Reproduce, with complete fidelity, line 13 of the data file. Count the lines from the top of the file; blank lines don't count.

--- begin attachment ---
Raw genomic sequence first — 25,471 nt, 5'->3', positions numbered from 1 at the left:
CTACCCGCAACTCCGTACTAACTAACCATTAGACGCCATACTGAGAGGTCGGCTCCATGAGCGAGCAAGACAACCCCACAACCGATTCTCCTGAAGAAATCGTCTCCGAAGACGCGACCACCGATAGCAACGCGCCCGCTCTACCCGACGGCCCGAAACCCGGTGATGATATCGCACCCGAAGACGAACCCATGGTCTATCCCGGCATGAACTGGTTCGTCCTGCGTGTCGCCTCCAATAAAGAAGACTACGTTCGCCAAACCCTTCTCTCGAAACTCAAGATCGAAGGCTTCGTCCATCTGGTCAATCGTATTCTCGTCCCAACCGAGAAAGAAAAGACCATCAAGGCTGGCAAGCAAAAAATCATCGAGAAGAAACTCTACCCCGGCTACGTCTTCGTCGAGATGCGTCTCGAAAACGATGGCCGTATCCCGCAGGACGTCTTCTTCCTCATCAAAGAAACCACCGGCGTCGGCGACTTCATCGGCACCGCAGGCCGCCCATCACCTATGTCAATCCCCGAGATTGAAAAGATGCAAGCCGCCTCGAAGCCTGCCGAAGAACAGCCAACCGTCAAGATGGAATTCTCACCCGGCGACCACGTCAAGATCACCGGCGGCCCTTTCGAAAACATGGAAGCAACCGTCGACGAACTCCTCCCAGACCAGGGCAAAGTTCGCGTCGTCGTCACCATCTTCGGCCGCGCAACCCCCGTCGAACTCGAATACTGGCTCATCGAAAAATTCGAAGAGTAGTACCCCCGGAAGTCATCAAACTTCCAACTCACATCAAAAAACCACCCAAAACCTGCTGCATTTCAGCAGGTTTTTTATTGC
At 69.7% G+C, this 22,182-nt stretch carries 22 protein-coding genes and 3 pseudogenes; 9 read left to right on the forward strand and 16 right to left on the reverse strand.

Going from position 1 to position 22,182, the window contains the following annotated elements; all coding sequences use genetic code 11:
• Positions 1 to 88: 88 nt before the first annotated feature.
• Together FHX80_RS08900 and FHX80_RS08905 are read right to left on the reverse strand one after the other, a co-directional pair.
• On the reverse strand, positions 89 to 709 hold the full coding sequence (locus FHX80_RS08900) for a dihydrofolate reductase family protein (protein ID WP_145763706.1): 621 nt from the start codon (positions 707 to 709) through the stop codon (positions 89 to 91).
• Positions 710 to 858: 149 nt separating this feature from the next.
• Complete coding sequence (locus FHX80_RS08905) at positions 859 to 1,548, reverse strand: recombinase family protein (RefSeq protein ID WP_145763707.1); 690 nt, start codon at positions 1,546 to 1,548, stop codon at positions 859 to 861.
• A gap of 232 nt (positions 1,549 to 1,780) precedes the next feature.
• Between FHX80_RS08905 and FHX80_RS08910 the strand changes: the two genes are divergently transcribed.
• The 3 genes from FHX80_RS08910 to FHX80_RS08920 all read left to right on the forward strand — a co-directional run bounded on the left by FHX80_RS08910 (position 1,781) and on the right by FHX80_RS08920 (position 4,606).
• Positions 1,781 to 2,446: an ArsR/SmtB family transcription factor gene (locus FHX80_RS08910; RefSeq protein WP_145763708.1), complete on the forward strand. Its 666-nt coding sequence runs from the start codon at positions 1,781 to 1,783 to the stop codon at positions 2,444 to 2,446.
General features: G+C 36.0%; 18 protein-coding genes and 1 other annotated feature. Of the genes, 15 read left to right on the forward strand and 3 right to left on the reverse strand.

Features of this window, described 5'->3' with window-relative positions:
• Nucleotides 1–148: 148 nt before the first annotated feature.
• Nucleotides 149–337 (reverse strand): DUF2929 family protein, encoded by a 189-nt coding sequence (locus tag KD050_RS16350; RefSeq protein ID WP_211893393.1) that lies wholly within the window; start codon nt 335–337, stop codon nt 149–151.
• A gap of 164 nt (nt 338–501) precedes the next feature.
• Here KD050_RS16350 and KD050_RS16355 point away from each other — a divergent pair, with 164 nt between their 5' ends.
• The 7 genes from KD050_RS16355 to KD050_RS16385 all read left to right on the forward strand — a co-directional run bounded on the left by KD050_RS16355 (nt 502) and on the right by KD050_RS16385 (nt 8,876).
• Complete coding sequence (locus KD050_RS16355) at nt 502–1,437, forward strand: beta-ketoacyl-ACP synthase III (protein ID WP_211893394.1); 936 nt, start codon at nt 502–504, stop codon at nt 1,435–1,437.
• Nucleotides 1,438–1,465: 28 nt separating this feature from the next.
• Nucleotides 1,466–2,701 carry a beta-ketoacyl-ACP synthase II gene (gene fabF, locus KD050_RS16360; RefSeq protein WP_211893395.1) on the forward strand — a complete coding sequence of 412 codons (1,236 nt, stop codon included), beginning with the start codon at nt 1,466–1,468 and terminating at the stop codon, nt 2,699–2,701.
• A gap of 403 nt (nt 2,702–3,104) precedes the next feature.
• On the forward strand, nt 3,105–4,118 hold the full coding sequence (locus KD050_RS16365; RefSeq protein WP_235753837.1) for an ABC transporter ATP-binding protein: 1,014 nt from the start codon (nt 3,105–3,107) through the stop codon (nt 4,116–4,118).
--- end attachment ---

• Positions 1,781 to 2,446: an ArsR/SmtB family transcription factor gene (locus FHX80_RS08910; RefSeq protein WP_145763708.1), complete on the forward strand. Its 666-nt coding sequence runs from the start codon at positions 1,781 to 1,783 to the stop codon at positions 2,444 to 2,446.